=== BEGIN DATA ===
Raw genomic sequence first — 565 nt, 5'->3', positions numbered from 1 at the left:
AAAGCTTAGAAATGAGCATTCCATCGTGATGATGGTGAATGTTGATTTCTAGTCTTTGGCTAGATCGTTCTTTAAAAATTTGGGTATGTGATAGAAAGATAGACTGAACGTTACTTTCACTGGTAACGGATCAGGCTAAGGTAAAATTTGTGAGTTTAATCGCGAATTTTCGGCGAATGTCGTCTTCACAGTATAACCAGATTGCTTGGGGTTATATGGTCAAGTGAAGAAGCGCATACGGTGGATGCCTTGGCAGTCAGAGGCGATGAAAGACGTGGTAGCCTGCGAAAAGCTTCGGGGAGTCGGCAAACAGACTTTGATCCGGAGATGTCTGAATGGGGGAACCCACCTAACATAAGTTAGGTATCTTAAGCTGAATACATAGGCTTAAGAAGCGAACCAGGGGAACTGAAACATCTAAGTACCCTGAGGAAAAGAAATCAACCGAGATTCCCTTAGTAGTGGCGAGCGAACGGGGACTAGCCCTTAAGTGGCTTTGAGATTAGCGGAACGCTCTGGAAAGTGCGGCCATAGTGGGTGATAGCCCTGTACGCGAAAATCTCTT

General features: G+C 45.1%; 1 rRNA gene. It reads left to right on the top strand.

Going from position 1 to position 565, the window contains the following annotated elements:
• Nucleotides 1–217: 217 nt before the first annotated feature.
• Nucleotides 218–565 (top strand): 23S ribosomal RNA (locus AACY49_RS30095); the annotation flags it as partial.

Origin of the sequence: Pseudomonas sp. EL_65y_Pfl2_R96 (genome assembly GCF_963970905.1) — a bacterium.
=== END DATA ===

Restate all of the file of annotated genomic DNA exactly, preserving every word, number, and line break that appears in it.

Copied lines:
Raw genomic sequence first — 565 nt, 5'->3', positions numbered from 1 at the left:
AAAGCTTAGAAATGAGCATTCCATCGTGATGATGGTGAATGTTGATTTCTAGTCTTTGGCTAGATCGTTCTTTAAAAATTTGGGTATGTGATAGAAAGATAGACTGAACGTTACTTTCACTGGTAACGGATCAGGCTAAGGTAAAATTTGTGAGTTTAATCGCGAATTTTCGGCGAATGTCGTCTTCACAGTATAACCAGATTGCTTGGGGTTATATGGTCAAGTGAAGAAGCGCATACGGTGGATGCCTTGGCAGTCAGAGGCGATGAAAGACGTGGTAGCCTGCGAAAAGCTTCGGGGAGTCGGCAAACAGACTTTGATCCGGAGATGTCTGAATGGGGGAACCCACCTAACATAAGTTAGGTATCTTAAGCTGAATACATAGGCTTAAGAAGCGAACCAGGGGAACTGAAACATCTAAGTACCCTGAGGAAAAGAAATCAACCGAGATTCCCTTAGTAGTGGCGAGCGAACGGGGACTAGCCCTTAAGTGGCTTTGAGATTAGCGGAACGCTCTGGAAAGTGCGGCCATAGTGGGTGATAGCCCTGTACGCGAAAATCTCTT

General features: G+C 45.1%; 1 rRNA gene. It reads left to right on the top strand.

Going from position 1 to position 565, the window contains the following annotated elements:
• Nucleotides 1–217: 217 nt before the first annotated feature.
• Nucleotides 218–565 (top strand): 23S ribosomal RNA (locus AACY49_RS30095); the annotation flags it as partial.

Origin of the sequence: Pseudomonas sp. EL_65y_Pfl2_R96 (genome assembly GCF_963970905.1) — a bacterium.